Keywords Search

74. Birmingham Municipal Housing Trust (BMHT)

74.1. Short description

BCC devised a way of delivering affordable but high-quality new homes that limited financial risk through the formation of BMHT. Properties on BMHT sites were a mixture of council homes and those for outright sale built on council-owned land. An innovative financial model was developed in consultation with contractors that reduced upfront costs and reduced uncertainty over planning permission. Planning consent for each site was gained and paid for by the council before tenders were invited so potential partners could tender risk-free financially. The houses were then built on council-owned land with an agreed number of properties on each site allocated for social housing. Payment for sale property land was delayed until developers sold their homes and then only on a plot-by-plot basis.

The concept of “site clusters” was developed where two or more sites could be treated as one within the council’s social housing policy. This meant a higher proportion of homes could be offered for sale in some areas maximising cross-subsidy funds to build further council homes. Developers were given the responsibility, within their contracts, for creating local apprenticeships in areas where BMHT sites were situated. Wherever possible, electricity-generating photovoltaic panels or air-source pumps were included as features in the new homes to reduce energy bills and help prevent families falling into fuel poverty. A number of homes were adapted for wheelchair use. By 2011, more than 700 properties were in contract under BMHT and more than 150 of these homes had been allocated to council tenants.

74.2. Conceptions and ways of addressing users

The City Council persuaded developers that building new homes in any volume in the current economic climate meant entering into new financial arrangements to minimise risk while providing social housing for the city. The key was to involve developers from the start so potential obstacles could be identified and solutions found at the earliest possible stage.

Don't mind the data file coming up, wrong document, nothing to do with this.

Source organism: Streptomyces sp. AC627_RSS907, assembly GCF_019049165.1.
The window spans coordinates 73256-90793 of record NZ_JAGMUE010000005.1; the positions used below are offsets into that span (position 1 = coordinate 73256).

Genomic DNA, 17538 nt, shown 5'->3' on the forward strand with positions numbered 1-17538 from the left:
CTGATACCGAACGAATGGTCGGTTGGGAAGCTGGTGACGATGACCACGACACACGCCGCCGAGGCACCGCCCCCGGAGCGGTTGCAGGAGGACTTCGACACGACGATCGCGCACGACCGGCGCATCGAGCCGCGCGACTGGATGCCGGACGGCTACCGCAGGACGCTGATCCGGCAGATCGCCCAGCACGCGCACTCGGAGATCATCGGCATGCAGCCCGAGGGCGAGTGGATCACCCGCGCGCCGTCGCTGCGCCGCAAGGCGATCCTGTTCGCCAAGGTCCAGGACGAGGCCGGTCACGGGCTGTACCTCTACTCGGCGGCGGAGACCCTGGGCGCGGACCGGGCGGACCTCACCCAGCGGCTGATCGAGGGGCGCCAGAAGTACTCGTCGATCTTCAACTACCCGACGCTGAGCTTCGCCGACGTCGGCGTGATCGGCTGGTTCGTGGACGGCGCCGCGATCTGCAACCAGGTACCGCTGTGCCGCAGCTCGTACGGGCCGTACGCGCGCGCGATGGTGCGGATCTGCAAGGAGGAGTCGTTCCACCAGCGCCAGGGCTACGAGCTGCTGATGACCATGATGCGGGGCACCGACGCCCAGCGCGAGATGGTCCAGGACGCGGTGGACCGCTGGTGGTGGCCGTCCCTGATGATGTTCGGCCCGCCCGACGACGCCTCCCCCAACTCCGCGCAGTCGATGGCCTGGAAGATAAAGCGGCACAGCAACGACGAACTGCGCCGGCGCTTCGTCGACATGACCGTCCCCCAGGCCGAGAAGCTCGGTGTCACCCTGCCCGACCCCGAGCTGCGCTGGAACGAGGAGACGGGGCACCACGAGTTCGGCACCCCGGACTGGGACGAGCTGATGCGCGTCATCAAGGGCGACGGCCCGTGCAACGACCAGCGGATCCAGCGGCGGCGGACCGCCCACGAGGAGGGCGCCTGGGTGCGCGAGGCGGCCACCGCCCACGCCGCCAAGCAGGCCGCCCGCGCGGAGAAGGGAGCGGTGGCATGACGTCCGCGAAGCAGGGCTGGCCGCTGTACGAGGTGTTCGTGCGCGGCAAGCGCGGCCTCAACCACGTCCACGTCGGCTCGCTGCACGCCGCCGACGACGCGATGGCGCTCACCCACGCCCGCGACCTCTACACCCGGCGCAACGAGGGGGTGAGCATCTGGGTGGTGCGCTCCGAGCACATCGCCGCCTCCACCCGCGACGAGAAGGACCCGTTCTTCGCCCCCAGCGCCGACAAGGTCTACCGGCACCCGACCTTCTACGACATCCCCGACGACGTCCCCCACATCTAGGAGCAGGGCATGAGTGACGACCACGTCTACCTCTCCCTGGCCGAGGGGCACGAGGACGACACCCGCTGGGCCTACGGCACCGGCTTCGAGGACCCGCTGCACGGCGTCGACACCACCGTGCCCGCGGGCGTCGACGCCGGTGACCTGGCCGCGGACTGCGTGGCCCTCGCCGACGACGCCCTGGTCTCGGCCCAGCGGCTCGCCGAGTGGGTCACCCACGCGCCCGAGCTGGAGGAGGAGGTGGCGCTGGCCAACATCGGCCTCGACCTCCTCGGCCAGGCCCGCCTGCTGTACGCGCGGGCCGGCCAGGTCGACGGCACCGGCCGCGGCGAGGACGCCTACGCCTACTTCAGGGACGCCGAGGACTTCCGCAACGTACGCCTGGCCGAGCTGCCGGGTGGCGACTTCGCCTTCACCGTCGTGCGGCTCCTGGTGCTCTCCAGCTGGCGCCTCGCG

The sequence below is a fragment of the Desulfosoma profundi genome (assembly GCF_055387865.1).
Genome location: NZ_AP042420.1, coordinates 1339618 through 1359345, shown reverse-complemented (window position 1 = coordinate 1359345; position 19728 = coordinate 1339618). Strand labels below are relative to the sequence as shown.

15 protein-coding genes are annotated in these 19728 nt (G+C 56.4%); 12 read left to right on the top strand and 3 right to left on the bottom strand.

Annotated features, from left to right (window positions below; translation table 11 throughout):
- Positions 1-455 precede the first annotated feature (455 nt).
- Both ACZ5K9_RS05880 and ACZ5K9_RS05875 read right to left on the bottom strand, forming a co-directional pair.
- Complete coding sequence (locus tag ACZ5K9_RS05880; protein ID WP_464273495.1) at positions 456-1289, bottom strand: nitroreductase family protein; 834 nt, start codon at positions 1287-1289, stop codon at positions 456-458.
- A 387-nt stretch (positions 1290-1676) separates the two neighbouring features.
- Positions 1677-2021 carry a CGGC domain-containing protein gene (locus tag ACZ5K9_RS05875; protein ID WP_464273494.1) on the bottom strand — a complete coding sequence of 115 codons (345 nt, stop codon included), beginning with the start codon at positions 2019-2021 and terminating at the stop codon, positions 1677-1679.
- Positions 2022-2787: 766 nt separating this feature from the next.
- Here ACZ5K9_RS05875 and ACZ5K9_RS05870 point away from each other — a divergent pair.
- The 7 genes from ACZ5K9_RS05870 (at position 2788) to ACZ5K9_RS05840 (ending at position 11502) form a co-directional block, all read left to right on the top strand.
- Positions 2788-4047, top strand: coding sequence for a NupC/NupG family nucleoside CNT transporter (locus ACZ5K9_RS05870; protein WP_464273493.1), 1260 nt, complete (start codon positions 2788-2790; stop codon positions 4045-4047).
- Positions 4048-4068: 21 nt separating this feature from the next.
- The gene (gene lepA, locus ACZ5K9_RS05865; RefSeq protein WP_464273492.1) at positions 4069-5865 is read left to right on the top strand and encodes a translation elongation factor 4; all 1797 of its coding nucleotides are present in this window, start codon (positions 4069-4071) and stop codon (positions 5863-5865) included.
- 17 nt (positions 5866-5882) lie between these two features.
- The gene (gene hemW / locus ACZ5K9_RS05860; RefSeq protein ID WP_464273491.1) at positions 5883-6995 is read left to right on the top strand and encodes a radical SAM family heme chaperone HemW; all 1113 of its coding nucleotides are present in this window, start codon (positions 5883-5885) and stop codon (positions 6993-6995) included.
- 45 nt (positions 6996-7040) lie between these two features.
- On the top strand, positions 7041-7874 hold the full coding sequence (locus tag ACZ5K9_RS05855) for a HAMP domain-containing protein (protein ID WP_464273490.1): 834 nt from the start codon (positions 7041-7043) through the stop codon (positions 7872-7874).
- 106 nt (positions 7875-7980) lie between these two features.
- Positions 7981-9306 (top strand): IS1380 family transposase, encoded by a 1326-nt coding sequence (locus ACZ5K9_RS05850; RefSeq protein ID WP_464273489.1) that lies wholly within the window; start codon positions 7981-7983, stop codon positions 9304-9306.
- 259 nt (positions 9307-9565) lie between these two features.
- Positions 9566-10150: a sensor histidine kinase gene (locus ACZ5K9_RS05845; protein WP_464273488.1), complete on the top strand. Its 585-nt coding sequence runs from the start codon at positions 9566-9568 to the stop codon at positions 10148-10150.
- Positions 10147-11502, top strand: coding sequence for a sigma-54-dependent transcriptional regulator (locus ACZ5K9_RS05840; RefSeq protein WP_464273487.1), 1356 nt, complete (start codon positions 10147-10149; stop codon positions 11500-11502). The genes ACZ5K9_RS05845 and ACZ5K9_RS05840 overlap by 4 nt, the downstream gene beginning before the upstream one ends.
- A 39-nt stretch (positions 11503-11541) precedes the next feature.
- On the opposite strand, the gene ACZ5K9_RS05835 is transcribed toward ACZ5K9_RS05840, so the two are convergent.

BMHT homes were allocated to existing secure tenants who had made an application for transfer. There were eight sites across Birmingham at the time of writing. Feedback from council tenants who received new homes through BMHT was good, with objectives to provide green technology to reduce fuel bills, quality design and larger homes for bigger families receiving particular positive comments.

74.3. Internal organisation and modes of working

BMHT was set up in January 2009 and a dedicated team of council officers assigned to the house-building programme. The team secured more than £16.7 million of Homes and Communities Agency grant under the Local Authority New Build and Public Land Initiative programmes from central government. A multi-disciplinary team of planners, architects and design advisors was established to ensure space and quality standards were prioritised. BMHT worked in partnership with developers.

Developers tended to want to build on sites in “more desirable” areas where homes for outright sale would be more likely to sell. BMHT came up with a way of clustering the more and less popular sites in developers’ contracts so all areas with BMHT developments would have a mix of tenures. Developers also often attempted to maximise profits by building to the minimum size and standards possible. The BMHT team prescribed the size, layout and materials of all homes from the outset to prevent this. It also made sure designs were “tenure-blind” with the same specifications for rent or sale homes. As with housing build standards, the level of green technologies was specified during tender and contract negotiations.